VILLAGERS grabbed their bicycle helmets and boots to help raise funds towards a £400,000 church renovation project.
Residents from Alvescot have clubbed together to raise cash to make St Peter’s Church into a community hub.
The 904-year-old church building is seen as the “focal point” of the village but is in need of restoration.
James Gervers, 60, has lived in Alvescot for 30 years and took part in a 30km cycle ride at the weekend as part of the fundraising mission.
The father-of-five said: “We are trying to make it more of a community use building. It will really open it up as an asset.
“The church has got some beautiful stained-glass windows. It has a peal of six bells and a really keen group of bellringers. The church itself has been renovated but we have had big problems with the damp.
“We’ve put in a ground source heating system, so we can use the church for other things. We’re going to be using the building for many more things. The church is the focal point of the village. You can see it for miles around.”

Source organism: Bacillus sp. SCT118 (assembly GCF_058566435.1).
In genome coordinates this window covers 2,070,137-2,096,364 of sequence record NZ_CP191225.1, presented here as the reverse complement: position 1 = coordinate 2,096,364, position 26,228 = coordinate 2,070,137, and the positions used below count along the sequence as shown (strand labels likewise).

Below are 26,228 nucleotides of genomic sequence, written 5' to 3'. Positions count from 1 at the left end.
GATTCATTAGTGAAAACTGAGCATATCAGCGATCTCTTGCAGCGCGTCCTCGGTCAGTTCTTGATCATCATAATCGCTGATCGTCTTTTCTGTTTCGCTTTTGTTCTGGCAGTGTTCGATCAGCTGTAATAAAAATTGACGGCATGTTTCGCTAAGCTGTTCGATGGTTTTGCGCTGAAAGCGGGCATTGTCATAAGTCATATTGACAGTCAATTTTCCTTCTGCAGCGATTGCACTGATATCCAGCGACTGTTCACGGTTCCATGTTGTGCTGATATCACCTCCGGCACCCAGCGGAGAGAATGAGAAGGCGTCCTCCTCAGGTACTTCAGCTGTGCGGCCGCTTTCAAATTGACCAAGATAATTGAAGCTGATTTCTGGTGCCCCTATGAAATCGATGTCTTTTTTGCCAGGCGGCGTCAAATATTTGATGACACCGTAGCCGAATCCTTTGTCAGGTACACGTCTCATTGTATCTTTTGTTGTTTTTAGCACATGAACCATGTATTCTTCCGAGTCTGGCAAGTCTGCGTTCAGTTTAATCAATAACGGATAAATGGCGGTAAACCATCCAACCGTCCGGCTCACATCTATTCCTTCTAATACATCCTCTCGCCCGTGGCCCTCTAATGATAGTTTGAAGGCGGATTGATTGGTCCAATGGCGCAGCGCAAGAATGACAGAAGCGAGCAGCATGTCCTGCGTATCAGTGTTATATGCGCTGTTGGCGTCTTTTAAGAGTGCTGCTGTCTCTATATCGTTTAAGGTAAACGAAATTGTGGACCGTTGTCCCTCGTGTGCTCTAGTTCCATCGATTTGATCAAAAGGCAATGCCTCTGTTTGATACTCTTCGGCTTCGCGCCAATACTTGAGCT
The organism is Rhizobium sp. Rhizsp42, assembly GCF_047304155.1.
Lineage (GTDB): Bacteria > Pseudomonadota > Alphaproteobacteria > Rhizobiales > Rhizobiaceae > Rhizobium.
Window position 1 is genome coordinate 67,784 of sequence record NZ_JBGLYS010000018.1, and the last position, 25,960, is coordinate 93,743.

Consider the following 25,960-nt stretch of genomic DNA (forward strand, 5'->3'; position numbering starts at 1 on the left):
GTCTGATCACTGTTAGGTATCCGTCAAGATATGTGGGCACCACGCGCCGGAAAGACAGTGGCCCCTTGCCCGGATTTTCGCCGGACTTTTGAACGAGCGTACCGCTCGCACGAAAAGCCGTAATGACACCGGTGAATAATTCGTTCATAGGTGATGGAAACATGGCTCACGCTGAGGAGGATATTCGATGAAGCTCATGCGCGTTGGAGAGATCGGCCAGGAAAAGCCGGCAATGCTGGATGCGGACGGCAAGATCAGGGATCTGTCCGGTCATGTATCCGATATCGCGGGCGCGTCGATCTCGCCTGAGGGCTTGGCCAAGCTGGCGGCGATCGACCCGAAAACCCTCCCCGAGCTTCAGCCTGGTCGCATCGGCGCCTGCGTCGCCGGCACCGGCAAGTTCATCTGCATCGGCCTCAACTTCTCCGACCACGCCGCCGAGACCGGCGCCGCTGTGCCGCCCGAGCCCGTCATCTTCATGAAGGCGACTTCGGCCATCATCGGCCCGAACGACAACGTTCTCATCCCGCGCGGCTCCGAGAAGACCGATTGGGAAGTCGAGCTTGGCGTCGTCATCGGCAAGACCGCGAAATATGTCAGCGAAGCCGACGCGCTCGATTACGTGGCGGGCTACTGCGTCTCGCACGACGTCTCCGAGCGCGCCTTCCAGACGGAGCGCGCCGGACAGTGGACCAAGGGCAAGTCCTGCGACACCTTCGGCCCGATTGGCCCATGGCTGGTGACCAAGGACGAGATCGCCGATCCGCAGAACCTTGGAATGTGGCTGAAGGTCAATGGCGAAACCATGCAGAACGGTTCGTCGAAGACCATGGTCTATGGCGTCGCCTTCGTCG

Keen volunteers took to the countryside for a 30km bicycle ride or 10km walk on Saturday, May 10, on routes which took fundraisers around Alvescot and through the Cotswold Wildlife Park.
Camilla Barltrop, 53, from Alvescot, got involved with the restoration project in September and has sent out letters appealing for help and grants.
The mother-of-two mounted her horse on Saturday’s sponsorship morning to help save the Norman church where her 23-year-old son Mitchell was christened.
She said: “We want the church to be less of a place of worship and more of a place for the community.”
Alvescot villagers have worked over the past few years to put together the three-tier project.
Phase one of the project, which cost £184,000 and took three years to complete, included a new toilet and external heat pump.
Work on the second phase, which will cost £100,000, will start in June and is due to take two months.
Volunteers were thrilled with a £74,000 grant from English Heritage to go towards the second phase.
The third phase, which will see underfloor heating installed in the church, is due to be completed by 2016.
Fundraiser and parishioner Jayne Lewin said: “We want to make the church a comfortable community hub and one that more people will look to use.”